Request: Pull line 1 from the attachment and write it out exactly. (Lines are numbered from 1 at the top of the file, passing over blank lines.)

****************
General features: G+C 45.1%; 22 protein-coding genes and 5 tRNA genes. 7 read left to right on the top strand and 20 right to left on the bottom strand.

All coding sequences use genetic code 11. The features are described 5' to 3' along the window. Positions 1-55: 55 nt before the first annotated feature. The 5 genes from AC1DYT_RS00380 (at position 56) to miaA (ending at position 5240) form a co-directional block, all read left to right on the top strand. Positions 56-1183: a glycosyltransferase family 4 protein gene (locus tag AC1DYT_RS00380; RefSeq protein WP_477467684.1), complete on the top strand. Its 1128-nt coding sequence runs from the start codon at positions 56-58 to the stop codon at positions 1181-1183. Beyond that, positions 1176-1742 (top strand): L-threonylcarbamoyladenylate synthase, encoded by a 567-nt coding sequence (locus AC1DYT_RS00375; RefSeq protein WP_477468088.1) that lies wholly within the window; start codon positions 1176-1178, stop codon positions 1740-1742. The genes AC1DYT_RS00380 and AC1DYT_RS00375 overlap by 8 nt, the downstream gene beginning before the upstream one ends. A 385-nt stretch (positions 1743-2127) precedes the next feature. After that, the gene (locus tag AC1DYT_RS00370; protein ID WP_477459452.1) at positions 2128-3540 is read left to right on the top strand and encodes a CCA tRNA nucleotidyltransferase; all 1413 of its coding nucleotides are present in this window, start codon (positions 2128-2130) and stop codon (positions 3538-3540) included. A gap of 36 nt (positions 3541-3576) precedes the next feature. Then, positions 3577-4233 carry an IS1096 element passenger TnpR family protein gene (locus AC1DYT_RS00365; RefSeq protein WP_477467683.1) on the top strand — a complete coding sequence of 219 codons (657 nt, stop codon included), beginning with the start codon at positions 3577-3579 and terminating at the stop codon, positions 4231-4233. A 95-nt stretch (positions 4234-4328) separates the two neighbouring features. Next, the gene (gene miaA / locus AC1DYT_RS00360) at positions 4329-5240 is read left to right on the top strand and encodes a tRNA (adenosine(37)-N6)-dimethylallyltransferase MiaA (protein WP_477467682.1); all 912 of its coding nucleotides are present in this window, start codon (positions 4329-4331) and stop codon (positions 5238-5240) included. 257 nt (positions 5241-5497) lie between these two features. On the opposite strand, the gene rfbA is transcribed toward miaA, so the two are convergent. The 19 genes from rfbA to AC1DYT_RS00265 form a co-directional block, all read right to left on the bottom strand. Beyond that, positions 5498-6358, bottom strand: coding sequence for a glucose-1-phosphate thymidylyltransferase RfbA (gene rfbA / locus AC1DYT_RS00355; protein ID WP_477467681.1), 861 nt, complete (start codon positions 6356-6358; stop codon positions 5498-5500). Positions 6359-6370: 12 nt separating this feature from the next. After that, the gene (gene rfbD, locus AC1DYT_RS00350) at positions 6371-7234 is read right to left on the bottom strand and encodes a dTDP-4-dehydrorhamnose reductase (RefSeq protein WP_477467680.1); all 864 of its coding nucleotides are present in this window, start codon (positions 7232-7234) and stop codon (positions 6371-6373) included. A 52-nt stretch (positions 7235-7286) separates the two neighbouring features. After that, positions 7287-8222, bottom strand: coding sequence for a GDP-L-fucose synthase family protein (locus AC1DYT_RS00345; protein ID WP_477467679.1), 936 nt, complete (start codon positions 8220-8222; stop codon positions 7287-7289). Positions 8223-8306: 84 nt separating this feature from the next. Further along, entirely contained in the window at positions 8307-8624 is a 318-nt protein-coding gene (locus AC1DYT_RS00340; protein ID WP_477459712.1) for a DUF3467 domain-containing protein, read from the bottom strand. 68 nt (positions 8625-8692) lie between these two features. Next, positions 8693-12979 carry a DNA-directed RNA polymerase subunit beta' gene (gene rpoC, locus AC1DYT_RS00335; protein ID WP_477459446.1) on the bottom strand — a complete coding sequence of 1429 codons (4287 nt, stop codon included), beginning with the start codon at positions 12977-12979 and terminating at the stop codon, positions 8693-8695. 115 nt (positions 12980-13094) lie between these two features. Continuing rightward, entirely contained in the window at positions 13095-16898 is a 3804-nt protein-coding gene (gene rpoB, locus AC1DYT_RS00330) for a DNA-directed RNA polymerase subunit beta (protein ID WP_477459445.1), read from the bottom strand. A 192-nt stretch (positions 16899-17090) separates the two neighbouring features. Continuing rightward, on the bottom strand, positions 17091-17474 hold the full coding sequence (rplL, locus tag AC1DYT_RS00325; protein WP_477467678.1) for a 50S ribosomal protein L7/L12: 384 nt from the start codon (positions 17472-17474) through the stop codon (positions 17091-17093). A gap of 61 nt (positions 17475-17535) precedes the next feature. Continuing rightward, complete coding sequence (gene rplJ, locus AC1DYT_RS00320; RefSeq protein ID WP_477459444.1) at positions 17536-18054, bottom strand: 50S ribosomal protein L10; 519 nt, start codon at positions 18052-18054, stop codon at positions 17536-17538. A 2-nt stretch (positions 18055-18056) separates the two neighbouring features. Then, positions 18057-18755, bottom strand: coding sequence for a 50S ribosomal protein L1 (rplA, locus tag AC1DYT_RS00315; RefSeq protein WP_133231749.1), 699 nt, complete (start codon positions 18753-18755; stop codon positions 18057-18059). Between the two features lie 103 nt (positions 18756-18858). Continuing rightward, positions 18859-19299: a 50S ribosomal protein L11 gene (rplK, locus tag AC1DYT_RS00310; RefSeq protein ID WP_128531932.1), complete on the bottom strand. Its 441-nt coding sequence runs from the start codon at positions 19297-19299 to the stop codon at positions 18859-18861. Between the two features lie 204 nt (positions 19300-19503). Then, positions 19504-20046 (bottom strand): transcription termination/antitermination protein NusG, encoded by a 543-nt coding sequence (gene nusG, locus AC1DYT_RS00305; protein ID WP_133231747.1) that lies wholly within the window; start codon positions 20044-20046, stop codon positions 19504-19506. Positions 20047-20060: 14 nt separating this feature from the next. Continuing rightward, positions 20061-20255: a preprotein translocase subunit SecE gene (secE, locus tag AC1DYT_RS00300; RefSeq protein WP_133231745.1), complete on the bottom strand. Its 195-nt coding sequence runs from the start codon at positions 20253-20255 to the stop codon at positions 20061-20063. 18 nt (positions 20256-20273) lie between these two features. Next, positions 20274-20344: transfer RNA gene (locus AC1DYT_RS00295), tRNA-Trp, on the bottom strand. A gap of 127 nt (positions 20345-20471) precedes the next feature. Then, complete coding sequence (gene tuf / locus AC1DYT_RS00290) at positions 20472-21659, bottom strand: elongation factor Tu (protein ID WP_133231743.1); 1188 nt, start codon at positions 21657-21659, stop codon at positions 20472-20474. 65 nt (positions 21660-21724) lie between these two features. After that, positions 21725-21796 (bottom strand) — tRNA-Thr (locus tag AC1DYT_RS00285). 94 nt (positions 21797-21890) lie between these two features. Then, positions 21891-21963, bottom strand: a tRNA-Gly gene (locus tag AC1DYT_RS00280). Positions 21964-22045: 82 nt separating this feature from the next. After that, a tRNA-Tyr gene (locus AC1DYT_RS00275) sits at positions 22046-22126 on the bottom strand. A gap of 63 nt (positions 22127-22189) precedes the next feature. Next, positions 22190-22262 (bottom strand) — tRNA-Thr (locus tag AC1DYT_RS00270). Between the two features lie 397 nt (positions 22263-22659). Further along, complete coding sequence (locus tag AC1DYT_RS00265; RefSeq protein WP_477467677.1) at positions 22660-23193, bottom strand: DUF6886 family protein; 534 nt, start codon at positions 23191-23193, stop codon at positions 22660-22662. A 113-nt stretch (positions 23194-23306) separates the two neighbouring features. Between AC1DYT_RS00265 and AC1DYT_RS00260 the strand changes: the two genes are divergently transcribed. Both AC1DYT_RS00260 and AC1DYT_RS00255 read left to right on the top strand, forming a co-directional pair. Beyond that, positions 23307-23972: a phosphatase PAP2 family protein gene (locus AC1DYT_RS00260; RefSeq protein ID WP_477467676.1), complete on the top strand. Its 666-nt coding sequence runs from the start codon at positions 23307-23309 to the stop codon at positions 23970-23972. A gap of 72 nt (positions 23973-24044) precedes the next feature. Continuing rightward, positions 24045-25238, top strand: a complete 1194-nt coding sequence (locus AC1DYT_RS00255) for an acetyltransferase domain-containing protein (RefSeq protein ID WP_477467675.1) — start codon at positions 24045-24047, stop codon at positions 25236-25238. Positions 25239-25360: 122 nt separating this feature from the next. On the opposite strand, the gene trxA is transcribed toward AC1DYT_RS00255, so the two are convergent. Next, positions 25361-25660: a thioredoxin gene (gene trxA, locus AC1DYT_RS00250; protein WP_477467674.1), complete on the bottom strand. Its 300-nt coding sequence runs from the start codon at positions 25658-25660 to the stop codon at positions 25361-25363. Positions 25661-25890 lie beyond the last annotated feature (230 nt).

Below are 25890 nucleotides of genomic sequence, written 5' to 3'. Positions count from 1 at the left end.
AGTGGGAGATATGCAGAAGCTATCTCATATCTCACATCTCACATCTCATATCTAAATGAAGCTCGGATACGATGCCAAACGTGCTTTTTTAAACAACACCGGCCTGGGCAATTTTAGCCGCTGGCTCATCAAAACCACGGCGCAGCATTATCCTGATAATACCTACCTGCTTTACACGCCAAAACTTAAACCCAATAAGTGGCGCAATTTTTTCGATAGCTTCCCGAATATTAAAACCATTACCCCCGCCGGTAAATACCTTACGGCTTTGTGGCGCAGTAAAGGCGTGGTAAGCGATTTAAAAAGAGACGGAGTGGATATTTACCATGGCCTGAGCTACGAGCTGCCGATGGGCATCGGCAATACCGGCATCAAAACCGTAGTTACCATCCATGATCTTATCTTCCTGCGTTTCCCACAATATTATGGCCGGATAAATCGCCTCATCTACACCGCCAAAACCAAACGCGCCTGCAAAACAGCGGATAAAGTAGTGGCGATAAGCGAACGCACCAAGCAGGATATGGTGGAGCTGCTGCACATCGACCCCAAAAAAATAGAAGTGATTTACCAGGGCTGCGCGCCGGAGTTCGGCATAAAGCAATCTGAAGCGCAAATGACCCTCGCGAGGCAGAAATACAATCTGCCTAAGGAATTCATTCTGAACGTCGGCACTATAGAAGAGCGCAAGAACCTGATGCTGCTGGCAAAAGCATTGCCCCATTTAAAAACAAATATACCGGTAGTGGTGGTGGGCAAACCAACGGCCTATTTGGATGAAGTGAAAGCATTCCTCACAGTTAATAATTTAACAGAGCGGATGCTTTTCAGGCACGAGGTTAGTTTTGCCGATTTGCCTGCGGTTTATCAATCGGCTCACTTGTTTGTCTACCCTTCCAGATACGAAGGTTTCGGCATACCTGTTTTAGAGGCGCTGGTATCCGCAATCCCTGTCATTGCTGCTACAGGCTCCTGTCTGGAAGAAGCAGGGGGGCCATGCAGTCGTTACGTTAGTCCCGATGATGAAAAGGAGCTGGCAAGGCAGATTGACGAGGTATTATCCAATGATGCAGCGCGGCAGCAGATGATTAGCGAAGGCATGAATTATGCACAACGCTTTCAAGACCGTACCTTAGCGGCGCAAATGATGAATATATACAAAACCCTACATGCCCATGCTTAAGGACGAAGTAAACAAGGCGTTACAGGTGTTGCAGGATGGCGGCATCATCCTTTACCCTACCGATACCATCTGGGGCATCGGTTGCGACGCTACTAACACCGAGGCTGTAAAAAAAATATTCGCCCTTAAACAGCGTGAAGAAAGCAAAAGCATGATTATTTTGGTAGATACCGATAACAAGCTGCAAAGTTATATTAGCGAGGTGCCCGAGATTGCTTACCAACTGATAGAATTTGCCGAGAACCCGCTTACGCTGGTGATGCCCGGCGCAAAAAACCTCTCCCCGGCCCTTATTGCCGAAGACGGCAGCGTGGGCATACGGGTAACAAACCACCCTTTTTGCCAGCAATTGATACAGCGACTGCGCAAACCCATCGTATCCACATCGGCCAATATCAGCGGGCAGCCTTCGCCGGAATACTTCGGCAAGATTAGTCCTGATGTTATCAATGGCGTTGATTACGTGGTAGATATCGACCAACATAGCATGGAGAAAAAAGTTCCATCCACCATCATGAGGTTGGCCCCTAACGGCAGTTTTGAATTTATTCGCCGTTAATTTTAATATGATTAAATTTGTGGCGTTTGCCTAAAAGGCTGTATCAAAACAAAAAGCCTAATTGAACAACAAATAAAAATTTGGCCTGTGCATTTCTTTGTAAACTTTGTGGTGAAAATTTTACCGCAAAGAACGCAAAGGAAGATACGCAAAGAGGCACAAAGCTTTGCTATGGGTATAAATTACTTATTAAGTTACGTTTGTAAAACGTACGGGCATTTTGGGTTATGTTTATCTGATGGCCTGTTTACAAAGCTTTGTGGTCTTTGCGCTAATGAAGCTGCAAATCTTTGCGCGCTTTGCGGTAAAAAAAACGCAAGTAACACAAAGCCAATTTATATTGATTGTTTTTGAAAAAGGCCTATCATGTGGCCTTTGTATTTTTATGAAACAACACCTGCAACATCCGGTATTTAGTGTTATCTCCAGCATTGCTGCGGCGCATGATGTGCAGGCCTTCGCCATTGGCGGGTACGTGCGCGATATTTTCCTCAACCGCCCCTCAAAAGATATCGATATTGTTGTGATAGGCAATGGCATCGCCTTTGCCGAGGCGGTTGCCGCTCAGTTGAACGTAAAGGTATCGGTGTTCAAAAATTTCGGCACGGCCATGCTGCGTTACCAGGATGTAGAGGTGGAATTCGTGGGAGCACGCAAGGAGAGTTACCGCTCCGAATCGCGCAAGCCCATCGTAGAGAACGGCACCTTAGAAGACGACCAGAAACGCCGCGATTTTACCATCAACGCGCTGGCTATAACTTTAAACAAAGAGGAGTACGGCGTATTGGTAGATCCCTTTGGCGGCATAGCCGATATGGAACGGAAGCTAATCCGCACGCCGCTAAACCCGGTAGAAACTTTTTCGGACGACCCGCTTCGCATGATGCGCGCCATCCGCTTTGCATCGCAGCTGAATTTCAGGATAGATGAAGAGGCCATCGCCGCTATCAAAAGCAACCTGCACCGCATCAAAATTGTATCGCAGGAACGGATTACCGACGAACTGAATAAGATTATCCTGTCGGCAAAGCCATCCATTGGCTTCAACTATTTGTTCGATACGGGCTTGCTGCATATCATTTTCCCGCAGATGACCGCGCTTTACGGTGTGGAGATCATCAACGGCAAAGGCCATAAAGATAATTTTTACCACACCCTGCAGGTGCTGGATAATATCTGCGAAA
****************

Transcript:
General features: G+C 45.1%; 22 protein-coding genes and 5 tRNA genes. 7 read left to right on the top strand and 20 right to left on the bottom strand.